The holiday season is upon us. Bad sweaters, good food, perfect-present-buying stress and moderately less than ideal weather. As a new mover, it may be tough trying to navigate present buying and holiday event-ing to fill up your newly liberated holiday vacation schedule. With this cheer and fear in mind, I just wanted to share why spending your money at locally-owned establishments is the best remedy there is for any holiday-induced angst. Shopping locally is great because…
- …it helps you meet awesome people. If you are new to a place, it’s hard to meet people. When you go to a local business, you are stepping into an established community. When I first moved out to Oakland, I started parking my bike every day at one of the awesome BART bike stations we have here in the East Bay. After a couple of months of hanging out with the guys there, we all became good friends. Watching a game, grabbing a beer, joining a lawn bowling league, etc. All of these awesome experiences and friendships came about because I patronized a local business. Mathematically, shopping locally=making hella friends.
- …you can show off your new city. Everyone knows that Oakland is cool as hell. So is Berkeley. So is Emeryville. Alameda, Albany, El Cerrito, etc. There are so many people doing so much cool stuff all around us. What better way to show off how cool your new city is than by getting people you love (or just like, whatever) something that represents your awesome new city. Case in point, when I first moved here, I went to see Oakland Mayor Libby Schaff present her new budget at Linden St. Brewery. When I went up to introduce myself after her talk, I saw she was wearing a dope necklace. Anybody recognize this little slice of Oakland?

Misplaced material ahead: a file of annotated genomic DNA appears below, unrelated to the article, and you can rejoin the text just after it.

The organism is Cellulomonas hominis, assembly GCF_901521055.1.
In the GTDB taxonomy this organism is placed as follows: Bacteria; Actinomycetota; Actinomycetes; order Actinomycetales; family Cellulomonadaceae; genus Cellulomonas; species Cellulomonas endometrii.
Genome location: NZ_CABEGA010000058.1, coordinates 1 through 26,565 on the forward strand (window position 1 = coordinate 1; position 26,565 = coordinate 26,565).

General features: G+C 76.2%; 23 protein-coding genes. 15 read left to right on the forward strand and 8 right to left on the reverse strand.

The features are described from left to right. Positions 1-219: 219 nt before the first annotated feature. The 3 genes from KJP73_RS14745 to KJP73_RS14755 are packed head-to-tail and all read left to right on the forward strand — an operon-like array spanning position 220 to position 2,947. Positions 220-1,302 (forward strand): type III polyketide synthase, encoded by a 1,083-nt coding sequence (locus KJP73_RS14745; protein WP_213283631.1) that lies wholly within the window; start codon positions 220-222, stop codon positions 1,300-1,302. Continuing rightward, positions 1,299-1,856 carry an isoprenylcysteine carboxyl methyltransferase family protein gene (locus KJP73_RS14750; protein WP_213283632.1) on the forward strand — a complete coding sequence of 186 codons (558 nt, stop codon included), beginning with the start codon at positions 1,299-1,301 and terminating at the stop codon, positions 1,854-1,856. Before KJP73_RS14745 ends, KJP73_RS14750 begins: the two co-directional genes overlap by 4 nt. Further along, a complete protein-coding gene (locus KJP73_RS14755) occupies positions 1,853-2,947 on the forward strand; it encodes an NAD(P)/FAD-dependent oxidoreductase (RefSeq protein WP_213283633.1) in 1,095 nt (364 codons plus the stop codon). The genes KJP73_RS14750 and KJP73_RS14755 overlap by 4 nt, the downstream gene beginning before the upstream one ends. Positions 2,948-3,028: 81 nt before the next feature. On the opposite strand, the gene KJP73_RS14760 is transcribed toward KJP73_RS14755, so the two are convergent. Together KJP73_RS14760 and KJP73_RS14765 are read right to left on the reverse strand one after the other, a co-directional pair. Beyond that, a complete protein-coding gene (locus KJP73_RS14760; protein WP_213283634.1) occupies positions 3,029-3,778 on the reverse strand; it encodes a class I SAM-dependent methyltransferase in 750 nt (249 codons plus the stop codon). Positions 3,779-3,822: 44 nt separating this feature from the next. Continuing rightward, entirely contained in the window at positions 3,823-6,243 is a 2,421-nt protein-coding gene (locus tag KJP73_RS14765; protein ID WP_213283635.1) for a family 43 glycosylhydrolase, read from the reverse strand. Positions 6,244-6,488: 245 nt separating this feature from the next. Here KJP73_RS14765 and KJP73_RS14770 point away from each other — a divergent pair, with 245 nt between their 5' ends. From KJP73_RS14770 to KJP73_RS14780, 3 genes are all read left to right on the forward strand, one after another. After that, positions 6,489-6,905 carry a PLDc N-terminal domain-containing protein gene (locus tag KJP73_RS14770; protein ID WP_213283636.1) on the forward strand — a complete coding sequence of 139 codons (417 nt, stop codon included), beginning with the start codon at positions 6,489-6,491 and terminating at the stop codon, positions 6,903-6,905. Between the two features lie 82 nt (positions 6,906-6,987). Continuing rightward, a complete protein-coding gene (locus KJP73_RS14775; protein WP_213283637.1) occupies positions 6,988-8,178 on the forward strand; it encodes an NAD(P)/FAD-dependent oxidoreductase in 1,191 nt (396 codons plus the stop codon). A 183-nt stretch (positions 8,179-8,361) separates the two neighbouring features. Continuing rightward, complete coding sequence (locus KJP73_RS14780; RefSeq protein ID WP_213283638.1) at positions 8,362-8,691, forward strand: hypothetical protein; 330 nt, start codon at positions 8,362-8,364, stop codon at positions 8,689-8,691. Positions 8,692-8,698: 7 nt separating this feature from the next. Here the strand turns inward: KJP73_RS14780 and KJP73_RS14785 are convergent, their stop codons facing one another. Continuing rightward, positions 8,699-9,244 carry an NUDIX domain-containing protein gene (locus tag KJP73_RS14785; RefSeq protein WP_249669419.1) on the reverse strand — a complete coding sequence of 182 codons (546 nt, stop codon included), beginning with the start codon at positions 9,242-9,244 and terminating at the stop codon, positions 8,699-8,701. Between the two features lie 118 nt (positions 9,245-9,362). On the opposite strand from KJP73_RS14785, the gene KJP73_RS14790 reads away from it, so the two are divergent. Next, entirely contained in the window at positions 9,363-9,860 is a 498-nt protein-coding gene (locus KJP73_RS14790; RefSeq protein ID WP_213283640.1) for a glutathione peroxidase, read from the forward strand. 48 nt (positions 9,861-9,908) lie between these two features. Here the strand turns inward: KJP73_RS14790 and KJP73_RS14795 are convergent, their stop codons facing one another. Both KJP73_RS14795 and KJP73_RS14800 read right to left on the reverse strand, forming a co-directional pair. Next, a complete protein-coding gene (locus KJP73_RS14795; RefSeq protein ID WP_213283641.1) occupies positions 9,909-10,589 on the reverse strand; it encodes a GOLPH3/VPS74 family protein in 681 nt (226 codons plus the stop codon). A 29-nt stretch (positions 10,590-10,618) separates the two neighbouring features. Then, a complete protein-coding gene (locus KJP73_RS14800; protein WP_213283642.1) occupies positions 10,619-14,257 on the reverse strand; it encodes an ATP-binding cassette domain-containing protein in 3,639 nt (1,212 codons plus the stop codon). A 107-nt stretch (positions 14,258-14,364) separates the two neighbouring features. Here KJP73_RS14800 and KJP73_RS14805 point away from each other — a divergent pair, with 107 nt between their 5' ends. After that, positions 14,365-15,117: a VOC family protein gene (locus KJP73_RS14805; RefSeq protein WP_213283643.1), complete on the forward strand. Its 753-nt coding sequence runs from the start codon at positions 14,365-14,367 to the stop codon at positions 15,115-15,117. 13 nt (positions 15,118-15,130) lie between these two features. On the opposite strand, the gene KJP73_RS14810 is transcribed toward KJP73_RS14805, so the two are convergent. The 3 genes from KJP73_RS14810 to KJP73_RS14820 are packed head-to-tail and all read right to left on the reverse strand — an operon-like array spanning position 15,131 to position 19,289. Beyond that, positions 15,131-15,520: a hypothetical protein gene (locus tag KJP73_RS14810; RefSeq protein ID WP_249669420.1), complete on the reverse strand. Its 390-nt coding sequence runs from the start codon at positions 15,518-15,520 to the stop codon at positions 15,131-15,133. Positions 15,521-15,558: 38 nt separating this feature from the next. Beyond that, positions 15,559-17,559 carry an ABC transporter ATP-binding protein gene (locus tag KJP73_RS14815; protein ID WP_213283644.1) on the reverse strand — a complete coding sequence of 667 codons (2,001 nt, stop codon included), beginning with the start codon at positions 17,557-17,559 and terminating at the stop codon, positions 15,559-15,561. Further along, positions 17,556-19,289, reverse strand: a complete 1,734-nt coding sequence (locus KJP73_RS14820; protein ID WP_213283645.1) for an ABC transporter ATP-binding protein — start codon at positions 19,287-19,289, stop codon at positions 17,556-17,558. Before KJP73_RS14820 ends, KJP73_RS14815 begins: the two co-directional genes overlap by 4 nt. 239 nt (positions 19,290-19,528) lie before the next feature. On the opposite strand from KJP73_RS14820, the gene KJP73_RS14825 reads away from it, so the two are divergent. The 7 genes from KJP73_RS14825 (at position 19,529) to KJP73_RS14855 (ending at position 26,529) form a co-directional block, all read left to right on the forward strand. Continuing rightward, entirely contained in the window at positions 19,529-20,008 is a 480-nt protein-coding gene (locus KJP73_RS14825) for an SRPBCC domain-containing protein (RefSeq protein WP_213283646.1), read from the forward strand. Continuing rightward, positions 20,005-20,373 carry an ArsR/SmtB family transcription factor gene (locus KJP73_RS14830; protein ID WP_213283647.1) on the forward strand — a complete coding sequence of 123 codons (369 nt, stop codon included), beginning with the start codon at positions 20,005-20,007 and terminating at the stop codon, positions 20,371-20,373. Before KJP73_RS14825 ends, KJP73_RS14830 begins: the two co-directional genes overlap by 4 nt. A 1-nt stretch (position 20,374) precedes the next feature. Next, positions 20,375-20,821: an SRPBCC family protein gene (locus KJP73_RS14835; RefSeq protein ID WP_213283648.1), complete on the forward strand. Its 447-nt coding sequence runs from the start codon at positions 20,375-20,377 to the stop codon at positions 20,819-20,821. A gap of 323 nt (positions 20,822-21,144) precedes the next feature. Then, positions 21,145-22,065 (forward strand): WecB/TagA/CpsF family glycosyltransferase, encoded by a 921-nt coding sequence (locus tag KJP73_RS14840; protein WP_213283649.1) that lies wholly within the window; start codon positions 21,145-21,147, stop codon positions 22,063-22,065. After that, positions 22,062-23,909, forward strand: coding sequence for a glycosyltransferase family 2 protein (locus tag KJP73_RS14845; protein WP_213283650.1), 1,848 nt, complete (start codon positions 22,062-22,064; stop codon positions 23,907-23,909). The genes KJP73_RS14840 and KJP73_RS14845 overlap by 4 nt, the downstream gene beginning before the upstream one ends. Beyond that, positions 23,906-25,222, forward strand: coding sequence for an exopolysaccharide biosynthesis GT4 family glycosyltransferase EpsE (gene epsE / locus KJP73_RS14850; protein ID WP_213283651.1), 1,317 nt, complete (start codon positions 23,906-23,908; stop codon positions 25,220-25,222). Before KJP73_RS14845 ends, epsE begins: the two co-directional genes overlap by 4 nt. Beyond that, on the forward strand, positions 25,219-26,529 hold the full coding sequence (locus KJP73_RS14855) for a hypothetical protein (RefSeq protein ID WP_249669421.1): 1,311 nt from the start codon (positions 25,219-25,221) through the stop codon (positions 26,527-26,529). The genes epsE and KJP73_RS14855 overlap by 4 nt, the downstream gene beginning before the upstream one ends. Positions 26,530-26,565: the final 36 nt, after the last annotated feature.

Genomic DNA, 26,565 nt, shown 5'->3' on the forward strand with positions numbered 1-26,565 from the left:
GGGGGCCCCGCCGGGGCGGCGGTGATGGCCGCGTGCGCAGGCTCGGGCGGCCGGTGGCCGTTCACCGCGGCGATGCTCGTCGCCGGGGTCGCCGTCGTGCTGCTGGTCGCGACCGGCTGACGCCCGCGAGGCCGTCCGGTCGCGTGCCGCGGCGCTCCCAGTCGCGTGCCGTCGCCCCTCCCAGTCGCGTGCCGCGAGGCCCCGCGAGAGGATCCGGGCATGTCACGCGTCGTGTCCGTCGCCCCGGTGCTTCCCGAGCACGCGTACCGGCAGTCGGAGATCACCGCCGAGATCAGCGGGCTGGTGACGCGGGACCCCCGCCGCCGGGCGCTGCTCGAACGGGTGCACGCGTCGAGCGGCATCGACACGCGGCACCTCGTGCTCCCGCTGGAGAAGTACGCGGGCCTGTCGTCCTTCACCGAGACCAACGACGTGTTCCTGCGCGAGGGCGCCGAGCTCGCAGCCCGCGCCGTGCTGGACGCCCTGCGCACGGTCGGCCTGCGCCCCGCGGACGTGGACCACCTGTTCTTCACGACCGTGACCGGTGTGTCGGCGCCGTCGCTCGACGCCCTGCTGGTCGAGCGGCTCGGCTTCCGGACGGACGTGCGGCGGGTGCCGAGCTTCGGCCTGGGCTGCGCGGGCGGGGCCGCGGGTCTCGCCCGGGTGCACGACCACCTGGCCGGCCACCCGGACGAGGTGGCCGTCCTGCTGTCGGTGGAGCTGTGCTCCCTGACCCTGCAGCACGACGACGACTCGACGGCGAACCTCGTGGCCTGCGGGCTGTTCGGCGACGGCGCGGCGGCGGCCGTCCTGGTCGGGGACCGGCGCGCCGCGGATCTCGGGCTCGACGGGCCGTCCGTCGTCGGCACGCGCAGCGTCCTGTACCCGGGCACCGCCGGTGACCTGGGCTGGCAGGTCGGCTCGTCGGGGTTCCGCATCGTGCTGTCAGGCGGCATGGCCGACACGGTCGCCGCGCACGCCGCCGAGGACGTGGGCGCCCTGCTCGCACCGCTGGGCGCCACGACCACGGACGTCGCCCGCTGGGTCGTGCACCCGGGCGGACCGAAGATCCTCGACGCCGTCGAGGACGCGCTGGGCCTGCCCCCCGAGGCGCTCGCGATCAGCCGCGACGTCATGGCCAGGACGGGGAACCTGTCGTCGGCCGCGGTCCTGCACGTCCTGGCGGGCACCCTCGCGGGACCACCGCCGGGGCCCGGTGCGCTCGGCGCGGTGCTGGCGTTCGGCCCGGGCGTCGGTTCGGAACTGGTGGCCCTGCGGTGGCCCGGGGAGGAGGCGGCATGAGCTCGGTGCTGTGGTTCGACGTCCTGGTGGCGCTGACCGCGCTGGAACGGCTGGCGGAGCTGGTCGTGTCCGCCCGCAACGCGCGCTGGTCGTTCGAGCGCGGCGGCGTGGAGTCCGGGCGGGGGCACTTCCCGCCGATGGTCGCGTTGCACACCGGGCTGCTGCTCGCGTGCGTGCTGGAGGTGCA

- …it makes your ‘hood stronger. When you shop at a locally-owned store, the money you spend comes back to your community. In fact, according to science, if you spend $1 in a local shop, 68 cents of that dollar is going to get recirculated into the local economy (a business owner buying groceries next door, picking up some fresh sneaks at the local shoe store, etc.). Conversley, of $1 spent at a chain or big box store, only 48 cents is going to recirculate back. That’s more than half of what you spend going to a galaxy (or city) far, far away. With Oakland going through a housing/affordability crisis, the best way to be a good neighborhood and help to stabilize your community is to buy things from other people that live in your neighborhood.